Following on from the Regenerative Agriculture information in a previous article, I have done some research into the benefits of ‘No Dig Gardening’ method. In essence, this is back yard regeneration on a smaller scale.
Read below to learn more about the benefits of No Dig Gardening including:
- Long term healthy soil structure full of good organisms and microbes
- Minimal weed growth
Long term healthy soil structure full of good organisms and microbes
Not only is this method easier on the body after the initial setup, there is also the added benefit of creating a long-term healthy soil structure full of good organisms and microbes. For heavy clay soil this method is excellent allowing for better drainage and easier handling of the garden planting. For our sandy coastal soil, it is equally perfect to build up a rich planting base without wasting time and money trying to enrich poor and often hydrophobic or water-repellent soil. Many a time I have composted and manured into sandy soil to get a summer crop only to have it revert back to hydrophobic soil the next season unless I kept up a high rate of water to it.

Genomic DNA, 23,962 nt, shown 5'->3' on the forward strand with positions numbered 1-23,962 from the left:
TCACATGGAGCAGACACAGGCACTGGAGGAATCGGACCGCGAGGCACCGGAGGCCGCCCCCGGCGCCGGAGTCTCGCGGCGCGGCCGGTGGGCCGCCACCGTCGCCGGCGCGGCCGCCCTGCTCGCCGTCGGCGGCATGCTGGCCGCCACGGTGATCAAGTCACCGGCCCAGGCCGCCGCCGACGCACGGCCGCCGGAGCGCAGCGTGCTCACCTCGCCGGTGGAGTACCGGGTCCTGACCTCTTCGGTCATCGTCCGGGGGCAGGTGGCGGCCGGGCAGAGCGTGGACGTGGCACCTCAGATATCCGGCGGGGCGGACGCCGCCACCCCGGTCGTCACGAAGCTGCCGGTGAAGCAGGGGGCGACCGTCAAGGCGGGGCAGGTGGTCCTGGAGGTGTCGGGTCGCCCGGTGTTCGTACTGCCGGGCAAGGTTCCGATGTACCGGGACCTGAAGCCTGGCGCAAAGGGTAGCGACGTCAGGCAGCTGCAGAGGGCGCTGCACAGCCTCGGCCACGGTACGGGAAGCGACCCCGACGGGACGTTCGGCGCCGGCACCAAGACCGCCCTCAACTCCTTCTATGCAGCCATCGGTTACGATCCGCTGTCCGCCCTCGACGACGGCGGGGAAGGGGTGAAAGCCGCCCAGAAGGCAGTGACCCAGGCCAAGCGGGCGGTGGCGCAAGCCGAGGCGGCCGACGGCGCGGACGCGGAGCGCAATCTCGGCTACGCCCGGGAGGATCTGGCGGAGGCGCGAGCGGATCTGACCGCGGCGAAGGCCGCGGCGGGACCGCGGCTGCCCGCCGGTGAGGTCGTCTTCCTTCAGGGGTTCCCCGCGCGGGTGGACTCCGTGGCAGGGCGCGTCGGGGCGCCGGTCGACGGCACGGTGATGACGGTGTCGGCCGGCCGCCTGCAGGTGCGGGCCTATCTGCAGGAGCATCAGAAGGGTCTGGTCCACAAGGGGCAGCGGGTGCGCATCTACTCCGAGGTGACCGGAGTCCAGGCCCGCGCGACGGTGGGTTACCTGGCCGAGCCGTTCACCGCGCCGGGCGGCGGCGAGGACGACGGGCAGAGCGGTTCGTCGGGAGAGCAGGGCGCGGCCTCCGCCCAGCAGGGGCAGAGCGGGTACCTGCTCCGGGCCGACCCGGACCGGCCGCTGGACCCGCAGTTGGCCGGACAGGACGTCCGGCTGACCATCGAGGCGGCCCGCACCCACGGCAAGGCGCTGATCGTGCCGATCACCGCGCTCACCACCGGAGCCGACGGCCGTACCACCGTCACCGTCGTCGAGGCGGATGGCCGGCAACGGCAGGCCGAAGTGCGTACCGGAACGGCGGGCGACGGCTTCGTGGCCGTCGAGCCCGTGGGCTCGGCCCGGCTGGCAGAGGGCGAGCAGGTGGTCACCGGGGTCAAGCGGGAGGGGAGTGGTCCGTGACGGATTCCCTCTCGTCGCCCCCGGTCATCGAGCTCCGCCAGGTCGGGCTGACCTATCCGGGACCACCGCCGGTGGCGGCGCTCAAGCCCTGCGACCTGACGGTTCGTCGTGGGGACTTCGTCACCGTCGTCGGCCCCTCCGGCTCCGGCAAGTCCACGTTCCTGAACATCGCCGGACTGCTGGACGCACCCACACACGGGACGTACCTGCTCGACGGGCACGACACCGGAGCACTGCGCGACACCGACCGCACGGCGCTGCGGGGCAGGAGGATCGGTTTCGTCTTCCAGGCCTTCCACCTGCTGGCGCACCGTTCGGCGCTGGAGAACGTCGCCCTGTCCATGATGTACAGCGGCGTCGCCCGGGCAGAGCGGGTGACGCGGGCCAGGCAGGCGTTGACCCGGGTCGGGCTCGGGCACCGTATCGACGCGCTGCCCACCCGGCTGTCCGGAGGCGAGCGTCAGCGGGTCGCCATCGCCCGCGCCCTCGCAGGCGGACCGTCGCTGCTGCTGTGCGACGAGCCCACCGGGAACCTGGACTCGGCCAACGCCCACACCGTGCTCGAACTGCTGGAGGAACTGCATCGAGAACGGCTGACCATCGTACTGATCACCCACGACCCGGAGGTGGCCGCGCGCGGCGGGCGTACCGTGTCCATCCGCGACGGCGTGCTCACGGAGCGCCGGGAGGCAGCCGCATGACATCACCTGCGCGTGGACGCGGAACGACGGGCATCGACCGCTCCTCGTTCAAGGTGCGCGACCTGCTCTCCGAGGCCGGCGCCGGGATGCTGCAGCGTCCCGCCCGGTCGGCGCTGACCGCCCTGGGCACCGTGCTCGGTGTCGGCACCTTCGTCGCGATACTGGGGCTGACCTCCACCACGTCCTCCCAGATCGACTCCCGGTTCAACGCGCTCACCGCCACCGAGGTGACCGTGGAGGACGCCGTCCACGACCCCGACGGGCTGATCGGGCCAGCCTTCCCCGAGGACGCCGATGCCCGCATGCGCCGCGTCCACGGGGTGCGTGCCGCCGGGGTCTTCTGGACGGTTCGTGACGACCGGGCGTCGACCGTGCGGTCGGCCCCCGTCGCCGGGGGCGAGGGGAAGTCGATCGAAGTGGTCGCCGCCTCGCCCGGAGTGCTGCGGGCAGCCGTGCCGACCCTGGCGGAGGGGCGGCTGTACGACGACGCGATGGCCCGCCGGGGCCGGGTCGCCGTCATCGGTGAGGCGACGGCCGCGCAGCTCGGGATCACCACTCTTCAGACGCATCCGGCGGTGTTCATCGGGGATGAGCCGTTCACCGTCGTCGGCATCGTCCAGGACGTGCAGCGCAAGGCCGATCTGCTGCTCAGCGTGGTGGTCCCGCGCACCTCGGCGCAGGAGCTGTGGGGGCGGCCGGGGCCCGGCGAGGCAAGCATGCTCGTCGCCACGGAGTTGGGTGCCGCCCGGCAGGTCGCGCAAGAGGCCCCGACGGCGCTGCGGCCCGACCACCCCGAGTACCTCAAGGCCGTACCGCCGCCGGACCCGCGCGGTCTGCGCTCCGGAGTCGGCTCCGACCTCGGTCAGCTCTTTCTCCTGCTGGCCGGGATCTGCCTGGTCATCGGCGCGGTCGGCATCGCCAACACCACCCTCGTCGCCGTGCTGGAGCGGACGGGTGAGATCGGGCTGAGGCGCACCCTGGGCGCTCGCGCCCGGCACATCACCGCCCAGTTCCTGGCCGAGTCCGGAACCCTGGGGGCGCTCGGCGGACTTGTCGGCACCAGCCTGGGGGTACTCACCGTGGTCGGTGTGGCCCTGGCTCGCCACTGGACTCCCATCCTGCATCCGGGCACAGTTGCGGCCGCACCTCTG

Minimal weed growth
Another plus for the No dig method is there seems to be minimal weed growth. Weeds often grow when soil is disturbed and cultivated and left bare before new plants grow to cover the soil. With No dig method, when a crop is picked and the bed prepared for a new crop, a fresh layer of compost is raked over the top of the bed rather than turned into the bed by digging. This allows for new nutrients to be added to the bed without disturbing the earth worms and soil structure already built up. Moisture is also maintained which is a good practice in our drying climate.
Charles Dowding has some great videos on the subject and has conducted lots of trials on the method comparing soil quality with traditional gardening dig methods. Morag Gamble’s Method for Simple Abundance is also worth a watch and has some inspiring soil building garden tips. Morag is aa Australian Permaculture Gardener. Gardening Australia has “How to Do” videos on the No Dig process also.
Experiment and try No Dig Gardening in your backyard
I plan to experiment on a patch of ground that is covered in paddock style kikuyu and couch grass. It’s really thick and I can’t bring myself to spend hours digging runners out only to have them creep back as has happened in the past. I’ll keep you posted as to how my No Dig experiment is progressing.